California’s Prop 8 is nothing new. Other states have essentially banned gay marriage by “defining” marriage as a union between a man and woman. The question is: who gave them the right?

I fully understand that most religious organizations and other organizations consider homosexual relations to be immoral. That’s their prerogative! No one has to approve of (or engage in) homosexual relations unless they want to! Somewhere along the line, however, governments got involved. Now stop and think about that for a minute! We are in a society where the governments are into the business of who can marry who. I don’t know about you, but to me that seems like something a government should keep at arms length.

I’m a pragmatist, however, and understand that that’s the way it is — and the way it has been for literally hundreds of years: you need government permission (state, county, city — whatever) to get married. Some say there are good reasons for government involvement in marriage: to track who’s married to who — for income tax purposes being the chief one of those reasons. OK, I guess I can buy that . . . even though the reason the income tax code needs to differentiate between married people and unmarried people is very fuzzy.

What’s not fuzzy is the fact that our governments (states as well as Federal) are fully invested in the business of bringing religion into the marriage licensing process; and I say that because the main reason those who are opposed to gay marriage are so opposed is because they say homosexuality is “immoral”! Where do you suppose they got that idea? Could it have been from mainstream religions? The other argument against gay marriage is that it “redefines” marriage . . . well I guess that depends on whos definition you are using.

Going beyond Proposition 8: such a proposition should not have been necessary because the original court ruling, allowing gays to marry, should not have been necessary; because the basic definition of marriage is simply two people falling in love and vowing to spend their lives together. That arrangement, regardless of who the two people are, should automatically be accepted by every government! Rejecting that arrangement should not, in fact, be a government option.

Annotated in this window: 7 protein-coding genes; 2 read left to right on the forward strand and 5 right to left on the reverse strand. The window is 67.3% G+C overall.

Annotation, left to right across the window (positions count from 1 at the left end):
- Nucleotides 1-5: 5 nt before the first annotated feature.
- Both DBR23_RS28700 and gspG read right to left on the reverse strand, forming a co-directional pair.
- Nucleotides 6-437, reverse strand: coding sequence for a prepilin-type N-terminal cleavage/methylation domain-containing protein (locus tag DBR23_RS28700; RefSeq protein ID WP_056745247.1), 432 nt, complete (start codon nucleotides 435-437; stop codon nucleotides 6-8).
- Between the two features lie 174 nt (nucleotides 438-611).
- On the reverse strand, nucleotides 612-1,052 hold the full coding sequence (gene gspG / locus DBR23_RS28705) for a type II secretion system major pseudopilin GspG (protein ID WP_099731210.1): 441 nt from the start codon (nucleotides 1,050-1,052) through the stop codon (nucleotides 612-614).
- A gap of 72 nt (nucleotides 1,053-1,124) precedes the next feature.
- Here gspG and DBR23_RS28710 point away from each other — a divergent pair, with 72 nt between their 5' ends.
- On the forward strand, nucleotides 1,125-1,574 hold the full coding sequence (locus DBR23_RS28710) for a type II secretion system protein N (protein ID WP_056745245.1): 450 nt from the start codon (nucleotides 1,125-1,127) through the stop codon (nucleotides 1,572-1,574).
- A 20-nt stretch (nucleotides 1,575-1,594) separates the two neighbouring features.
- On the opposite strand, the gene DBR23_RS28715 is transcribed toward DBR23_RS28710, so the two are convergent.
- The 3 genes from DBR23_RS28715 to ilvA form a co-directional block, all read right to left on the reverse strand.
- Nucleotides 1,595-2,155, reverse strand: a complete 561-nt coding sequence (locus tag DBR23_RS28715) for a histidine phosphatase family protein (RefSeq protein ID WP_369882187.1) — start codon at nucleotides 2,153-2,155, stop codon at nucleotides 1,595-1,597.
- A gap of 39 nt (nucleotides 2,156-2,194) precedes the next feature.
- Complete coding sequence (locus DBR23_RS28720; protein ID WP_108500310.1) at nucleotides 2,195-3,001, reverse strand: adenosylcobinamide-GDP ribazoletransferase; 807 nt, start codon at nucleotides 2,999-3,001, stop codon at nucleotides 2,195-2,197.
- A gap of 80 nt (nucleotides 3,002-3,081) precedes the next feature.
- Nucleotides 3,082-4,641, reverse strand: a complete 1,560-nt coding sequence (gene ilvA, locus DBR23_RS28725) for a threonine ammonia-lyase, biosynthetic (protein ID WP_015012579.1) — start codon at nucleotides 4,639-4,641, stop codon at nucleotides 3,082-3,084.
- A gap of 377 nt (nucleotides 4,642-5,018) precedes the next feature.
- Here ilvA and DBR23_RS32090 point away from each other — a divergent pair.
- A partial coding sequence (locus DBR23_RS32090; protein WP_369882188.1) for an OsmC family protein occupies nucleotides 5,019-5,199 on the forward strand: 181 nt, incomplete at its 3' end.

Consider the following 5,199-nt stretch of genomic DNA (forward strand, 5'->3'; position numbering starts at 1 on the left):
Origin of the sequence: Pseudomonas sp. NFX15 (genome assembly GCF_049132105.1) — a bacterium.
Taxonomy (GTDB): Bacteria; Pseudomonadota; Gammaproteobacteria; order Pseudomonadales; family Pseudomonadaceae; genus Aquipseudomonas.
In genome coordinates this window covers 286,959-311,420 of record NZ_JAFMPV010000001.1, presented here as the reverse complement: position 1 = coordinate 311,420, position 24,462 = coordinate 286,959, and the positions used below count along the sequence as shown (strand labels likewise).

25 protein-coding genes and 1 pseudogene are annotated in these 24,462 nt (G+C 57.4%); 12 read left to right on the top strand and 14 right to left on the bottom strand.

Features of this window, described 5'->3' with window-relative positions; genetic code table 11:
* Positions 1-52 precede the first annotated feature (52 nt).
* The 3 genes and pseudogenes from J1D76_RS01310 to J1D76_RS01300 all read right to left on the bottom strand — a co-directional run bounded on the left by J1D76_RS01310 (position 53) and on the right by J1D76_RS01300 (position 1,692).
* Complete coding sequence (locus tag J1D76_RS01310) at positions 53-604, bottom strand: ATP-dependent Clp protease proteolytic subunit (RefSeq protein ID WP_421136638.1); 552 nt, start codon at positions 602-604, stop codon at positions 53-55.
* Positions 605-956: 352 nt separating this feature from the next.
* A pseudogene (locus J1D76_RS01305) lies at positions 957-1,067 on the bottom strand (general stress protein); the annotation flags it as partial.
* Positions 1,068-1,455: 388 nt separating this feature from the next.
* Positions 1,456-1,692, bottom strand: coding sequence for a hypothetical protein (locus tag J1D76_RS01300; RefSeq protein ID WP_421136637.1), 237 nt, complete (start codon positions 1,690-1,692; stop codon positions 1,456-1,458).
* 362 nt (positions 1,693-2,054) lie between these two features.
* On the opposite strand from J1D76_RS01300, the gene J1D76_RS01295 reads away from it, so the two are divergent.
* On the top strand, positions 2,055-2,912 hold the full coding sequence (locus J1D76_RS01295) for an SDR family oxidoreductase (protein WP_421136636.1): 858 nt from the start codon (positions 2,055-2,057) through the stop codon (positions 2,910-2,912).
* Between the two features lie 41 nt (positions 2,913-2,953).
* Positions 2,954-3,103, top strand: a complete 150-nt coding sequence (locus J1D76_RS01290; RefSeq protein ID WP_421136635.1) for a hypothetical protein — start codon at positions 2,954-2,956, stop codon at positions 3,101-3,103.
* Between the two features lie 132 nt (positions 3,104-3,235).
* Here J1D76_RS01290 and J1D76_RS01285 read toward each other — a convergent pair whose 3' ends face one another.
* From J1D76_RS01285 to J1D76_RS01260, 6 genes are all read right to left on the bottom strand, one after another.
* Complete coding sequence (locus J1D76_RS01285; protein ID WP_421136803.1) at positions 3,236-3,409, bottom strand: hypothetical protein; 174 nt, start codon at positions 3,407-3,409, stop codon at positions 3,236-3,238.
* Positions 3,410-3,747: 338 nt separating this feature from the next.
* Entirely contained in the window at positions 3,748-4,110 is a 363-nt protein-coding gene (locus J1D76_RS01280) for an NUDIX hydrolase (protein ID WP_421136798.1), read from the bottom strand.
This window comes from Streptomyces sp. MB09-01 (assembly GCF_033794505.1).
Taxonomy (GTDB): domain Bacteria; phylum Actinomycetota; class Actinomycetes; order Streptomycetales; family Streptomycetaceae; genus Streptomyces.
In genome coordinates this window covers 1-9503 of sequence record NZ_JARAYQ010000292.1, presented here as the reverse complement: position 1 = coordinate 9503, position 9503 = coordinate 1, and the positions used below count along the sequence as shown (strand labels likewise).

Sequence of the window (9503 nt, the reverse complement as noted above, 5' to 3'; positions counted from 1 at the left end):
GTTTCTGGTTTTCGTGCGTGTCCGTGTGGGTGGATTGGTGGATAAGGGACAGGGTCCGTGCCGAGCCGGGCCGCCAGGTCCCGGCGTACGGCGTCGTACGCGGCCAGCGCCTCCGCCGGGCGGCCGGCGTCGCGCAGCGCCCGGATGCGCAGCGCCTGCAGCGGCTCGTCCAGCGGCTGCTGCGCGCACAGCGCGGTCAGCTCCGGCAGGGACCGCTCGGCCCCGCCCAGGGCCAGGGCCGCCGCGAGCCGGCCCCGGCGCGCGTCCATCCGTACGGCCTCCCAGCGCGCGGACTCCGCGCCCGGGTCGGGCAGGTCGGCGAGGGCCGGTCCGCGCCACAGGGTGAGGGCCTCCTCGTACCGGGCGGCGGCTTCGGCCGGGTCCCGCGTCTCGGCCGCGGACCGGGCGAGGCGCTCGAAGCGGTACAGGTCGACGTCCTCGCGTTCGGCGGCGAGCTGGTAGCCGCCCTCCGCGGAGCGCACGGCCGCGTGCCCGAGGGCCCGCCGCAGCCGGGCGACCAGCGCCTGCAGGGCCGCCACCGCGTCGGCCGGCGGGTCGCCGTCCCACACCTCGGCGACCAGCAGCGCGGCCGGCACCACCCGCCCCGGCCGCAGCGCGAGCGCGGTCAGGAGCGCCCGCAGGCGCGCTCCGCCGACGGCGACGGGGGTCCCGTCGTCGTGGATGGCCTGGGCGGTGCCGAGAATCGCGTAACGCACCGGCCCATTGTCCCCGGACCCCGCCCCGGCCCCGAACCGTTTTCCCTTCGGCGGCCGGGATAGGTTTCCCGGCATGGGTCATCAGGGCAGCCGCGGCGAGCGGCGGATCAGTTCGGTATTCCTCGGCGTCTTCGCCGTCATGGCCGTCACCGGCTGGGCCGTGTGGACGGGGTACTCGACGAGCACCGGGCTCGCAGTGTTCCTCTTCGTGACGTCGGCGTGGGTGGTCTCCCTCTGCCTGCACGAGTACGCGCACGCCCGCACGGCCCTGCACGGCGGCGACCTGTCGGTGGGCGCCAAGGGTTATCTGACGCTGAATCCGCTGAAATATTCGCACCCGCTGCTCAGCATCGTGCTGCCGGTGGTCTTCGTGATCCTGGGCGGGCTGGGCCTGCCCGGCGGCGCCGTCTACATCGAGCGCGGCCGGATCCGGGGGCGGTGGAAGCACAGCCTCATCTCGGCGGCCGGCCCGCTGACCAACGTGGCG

Essentially, state governments by adopting rules against gay marriages are adopting religious teachings and beliefs and codifying them within their state Constitutions. That represents everything that the Founding Fathers, the framers of our constitution, did NOT want to happen. Freedom of religion means just what it says and if a religious organization wants to bless a marriage between two men or two women the government should not only stand back and not interfere, the government should remain completely uninterested.

Keith Oberman, the MSNBC news commentator, presented a beautifully logical, yet impassioned dialogue berating those who had the nerve to vote FOR Proposition 8; that dialogue has been captured on YouTube — I strongly urge everyone on either side of the issue to click this link and watch it.

News Links:

International Herald Tribune: After Calif. loss, gays get right to wed in Conn.

San Jose Mercury News: California may vote on gay marriage again in 2010

Blog Links:

Sweat Tears or the Sea: Traditional Family DOES NOT Equal Homophobia

Instant Pride: Proposition 8 protests planned across the US

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